Delegating as much analysis as possible to a computer ensures that each sample is treated the same, with no bias on the part of the operator, and also cuts down the time required to process each sample, which means that more material can be studied. The computer script used to analyse the samples is freely available and therefore other researchers can apply this to their data, enabling a direct comparison with any samples that I have worked on. This technique will hopefully prove useful to more than just my work in the future, and anyone interested in using it is welcome to contact me. While the paper discusses my application of the technique to Taiwanese sediments, I have already been using it to study Arctic Ocean material as well.

The paper itself is available from the journal via a subscription, and is also deposited along with the computer script in the University of Manchester’s open access library.



Subducted seafloor relief stops rupture in South American great earthquakes

This was my first published paper, based on research undertaken during my Masters. It is published in Earth and Planetary Science Letters, and available for download via ResearchGate and the MMU e-space repository.

The initial observation for this work was that ‘great’ earthquakes, those which measured more than magnitude 8.0, tend to have end points in the same place. An earthquake end point is the limit to the earthquake fault plane movement, shaking will take place outside of this zone but it is most violent in the regions above the fault plate movement. The figure below shows the rupture zones and end points for great South American earthquakes.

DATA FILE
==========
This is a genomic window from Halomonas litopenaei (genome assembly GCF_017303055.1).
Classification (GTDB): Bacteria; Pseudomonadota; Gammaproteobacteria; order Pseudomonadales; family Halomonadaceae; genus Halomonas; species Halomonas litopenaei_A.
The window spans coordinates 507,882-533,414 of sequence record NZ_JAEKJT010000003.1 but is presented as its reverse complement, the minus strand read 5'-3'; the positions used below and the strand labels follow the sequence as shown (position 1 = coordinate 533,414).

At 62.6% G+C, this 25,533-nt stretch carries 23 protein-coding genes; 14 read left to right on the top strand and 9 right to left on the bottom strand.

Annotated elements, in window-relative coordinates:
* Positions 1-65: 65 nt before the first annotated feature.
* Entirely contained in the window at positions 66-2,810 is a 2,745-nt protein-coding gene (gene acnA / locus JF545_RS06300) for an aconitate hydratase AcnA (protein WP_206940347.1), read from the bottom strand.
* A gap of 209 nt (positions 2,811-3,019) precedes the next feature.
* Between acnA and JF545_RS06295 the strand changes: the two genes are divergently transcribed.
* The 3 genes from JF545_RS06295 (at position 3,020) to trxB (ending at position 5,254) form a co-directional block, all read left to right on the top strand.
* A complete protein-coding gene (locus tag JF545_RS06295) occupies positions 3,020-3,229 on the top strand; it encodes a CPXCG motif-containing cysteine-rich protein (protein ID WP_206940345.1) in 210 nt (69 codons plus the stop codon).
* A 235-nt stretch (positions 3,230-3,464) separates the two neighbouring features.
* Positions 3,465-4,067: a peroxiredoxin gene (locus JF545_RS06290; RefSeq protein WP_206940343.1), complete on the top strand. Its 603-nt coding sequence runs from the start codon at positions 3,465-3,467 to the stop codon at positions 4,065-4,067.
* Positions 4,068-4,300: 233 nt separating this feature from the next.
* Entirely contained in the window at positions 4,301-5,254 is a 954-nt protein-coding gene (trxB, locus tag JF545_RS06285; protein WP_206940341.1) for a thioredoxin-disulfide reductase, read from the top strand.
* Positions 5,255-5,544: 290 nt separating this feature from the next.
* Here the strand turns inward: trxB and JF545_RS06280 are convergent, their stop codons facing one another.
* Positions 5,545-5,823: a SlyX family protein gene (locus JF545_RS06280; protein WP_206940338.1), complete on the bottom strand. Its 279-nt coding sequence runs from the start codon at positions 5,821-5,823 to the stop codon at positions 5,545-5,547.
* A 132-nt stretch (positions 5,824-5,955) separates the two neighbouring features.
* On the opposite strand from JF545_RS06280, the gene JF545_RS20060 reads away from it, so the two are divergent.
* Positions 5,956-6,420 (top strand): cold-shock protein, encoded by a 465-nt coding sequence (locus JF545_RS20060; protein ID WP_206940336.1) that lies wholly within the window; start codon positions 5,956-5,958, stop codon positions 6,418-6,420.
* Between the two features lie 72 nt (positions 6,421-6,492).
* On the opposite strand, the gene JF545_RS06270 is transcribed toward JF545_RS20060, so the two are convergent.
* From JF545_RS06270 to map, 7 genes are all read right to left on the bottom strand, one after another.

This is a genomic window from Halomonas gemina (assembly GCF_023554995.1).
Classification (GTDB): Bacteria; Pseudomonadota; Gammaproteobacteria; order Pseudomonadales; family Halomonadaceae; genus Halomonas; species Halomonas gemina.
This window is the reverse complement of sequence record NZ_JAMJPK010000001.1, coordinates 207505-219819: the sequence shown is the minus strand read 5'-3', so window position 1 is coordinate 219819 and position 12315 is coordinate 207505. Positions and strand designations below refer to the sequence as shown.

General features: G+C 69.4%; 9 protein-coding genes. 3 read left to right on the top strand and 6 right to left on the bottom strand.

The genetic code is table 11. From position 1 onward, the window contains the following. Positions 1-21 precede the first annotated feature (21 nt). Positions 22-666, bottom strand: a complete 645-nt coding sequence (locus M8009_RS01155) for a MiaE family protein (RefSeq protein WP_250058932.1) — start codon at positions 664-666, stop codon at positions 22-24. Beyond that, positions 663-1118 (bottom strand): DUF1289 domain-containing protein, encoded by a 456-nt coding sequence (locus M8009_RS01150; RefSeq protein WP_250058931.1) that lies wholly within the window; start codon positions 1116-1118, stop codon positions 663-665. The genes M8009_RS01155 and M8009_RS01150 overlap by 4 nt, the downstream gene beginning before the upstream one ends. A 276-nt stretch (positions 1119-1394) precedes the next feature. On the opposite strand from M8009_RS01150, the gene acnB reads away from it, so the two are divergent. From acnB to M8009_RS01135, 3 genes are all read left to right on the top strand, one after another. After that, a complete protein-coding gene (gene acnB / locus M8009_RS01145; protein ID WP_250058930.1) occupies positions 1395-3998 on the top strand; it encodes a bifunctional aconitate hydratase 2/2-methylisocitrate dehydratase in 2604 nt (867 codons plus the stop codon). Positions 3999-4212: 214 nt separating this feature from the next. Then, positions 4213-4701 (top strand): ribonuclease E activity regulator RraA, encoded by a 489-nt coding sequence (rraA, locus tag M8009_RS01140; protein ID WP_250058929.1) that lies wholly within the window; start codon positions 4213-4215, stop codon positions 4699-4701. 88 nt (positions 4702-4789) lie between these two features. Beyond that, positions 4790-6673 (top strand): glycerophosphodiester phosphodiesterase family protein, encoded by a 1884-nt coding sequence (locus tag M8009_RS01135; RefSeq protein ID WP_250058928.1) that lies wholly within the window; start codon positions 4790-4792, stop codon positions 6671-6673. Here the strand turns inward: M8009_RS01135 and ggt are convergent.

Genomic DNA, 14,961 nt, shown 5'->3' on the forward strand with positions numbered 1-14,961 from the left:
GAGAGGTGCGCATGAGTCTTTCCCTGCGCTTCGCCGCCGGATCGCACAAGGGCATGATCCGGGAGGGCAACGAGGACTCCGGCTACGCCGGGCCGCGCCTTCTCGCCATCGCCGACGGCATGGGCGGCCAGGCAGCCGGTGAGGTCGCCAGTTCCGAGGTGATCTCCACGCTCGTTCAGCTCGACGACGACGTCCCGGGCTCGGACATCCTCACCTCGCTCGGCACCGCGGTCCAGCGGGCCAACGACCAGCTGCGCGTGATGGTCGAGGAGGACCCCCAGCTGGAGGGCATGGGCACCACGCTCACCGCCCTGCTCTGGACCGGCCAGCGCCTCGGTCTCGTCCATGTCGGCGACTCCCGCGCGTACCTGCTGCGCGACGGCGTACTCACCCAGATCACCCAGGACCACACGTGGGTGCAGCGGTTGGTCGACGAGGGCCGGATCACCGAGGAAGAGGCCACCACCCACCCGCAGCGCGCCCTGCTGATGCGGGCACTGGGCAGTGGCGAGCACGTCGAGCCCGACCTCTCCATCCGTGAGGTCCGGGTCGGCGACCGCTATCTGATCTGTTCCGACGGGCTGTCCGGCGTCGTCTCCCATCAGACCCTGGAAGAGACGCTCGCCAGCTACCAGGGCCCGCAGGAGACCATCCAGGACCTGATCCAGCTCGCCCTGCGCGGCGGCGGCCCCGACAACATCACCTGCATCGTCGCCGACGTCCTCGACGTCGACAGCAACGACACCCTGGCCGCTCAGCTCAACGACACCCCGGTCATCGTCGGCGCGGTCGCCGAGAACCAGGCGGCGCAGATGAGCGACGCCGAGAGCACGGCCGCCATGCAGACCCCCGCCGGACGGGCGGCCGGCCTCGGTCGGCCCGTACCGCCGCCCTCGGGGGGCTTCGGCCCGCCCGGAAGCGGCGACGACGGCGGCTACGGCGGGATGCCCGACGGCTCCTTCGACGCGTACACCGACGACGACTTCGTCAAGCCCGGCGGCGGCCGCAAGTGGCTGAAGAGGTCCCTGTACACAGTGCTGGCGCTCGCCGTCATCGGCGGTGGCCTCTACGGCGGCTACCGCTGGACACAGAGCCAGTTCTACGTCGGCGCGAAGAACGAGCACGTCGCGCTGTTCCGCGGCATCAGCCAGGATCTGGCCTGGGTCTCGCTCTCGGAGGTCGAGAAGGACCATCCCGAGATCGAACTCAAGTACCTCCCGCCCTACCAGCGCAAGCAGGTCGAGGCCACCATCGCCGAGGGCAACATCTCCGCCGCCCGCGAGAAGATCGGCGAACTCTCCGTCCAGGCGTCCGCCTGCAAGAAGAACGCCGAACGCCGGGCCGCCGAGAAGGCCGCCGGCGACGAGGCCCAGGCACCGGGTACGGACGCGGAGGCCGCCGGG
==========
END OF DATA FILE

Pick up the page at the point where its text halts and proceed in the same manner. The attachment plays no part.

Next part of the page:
Rupture zones and subducting topography in South America
Rupture zones and subducting topography in South America

An initial inspection of the plate margin (where the incoming Pacific Plate is subducted underneath the South American Plate) suggested that when there are underwater mountains on the Pacific Plate coming into the subduction zone (black blobs on the figure above), these tend to match up with the end points of earthquakes. The figure below shows how topographic features (underwater mountains and ridges) match up with earthquake locations.

Subducting topography and earthquake locations
Subducting topography and earthquake locations

To test whether this was a real relationship, or just coincidence, I designed a model that produced earthquakes along the subduction zone. The model had two versions. In version one, earthquakes were placed in line along the subduction zone (as tends to happen in these situations, one earthquake starts at the end point of a previous one) but their end points were not constrained by anything. In the second version, if the earthquake tried to rupture past an incoming topographic feature, the rupture was stopped there.

By applying statistical tests to the model, I showed that the endpoints of earthquakes were far more likely than random chance to be located where topography > 1000m was being subducted. The model also showed that subducting topography led to a reduction in background earthquakes. At earthquake endpoints not associated with topography, there was an increased amount of smaller earthquakes releasing the built-up stress, but this was not seen at earthquake endpoints near to subducting topography. Therefore, subduction of a high seamount or ridge makes the subduction zone earthquake activity decrease (it becomes ‘aseismic’) which prevents both great earthquakes getting past, and smaller earthquakes from occurring.